I’m in a car. In the seat behind the backseat squashed between a young girl and a boy. The road is as straight as in the Western Sahara. In front of me are four guys with their heads wrapped in garment, in the front seat a woman. The driver has dark skin and the white garment around his head create a touchable contrast. I am careful with my back. Who knows how far I have to carry my back pack this day? Within a few house I will be in Senegal. Let the journey continue.
The car is taking me to Rosso, and there I cross the border into Senegal, getting a bush-taxi to Saint Louis.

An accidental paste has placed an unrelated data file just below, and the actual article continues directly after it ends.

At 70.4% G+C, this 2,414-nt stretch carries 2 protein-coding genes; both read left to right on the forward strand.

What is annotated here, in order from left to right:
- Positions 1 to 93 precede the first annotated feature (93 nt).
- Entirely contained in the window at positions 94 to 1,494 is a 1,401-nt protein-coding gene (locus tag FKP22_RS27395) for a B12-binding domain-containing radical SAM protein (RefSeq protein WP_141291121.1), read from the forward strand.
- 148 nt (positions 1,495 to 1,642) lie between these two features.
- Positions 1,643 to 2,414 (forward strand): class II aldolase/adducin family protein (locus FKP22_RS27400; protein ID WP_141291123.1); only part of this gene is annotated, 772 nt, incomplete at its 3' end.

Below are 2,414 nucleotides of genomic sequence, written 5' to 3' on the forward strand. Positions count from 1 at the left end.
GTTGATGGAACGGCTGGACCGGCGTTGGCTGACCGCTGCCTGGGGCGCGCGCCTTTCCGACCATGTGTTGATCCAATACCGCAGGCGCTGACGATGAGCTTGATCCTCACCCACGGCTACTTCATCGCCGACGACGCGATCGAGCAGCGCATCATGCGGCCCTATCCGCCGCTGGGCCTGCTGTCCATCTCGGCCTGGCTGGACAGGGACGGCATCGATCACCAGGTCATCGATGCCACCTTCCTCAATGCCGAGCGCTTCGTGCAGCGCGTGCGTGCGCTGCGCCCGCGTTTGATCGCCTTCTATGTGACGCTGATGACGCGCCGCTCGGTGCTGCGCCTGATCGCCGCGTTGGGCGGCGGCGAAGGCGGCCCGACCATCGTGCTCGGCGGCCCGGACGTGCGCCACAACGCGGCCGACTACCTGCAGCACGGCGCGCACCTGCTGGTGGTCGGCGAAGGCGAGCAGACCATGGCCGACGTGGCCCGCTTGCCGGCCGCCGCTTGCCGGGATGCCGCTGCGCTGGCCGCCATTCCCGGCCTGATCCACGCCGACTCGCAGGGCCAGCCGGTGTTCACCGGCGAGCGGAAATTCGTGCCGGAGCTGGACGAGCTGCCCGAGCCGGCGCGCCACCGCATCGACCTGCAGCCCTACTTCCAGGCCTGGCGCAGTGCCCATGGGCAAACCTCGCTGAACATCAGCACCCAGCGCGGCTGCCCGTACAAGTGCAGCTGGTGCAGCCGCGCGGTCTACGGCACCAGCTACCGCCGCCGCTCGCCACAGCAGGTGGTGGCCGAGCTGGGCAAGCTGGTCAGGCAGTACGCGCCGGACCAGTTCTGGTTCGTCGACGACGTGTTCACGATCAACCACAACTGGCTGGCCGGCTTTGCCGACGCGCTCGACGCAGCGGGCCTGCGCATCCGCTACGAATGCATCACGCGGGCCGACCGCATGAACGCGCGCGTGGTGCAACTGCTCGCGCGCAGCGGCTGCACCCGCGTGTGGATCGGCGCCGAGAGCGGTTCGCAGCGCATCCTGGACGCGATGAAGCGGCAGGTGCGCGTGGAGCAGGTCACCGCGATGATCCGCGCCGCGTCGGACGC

Some people load the minivan, putting all the stuff onto the roof. It’s not a hundred kg’s, more like a ton. They lift up three sheep with their legs tied together onto the roof. They scream as if being tortured and I get an instant feeling of wanting to rescue them, but I don’t.
We sit there for two hours before departing, and only a couple kilometers outside Rosso we are being stopped by the police. They take everything back down and go through all the stuff, then putting it all back again. That takes another hour and a half.
I’m didn’t arrive in Saint Louis until after seven in the evening, I left Nouakchott at nine in the morning. A longer journey than planned, but now I am here and it feels good. But, I do miss Mauritania.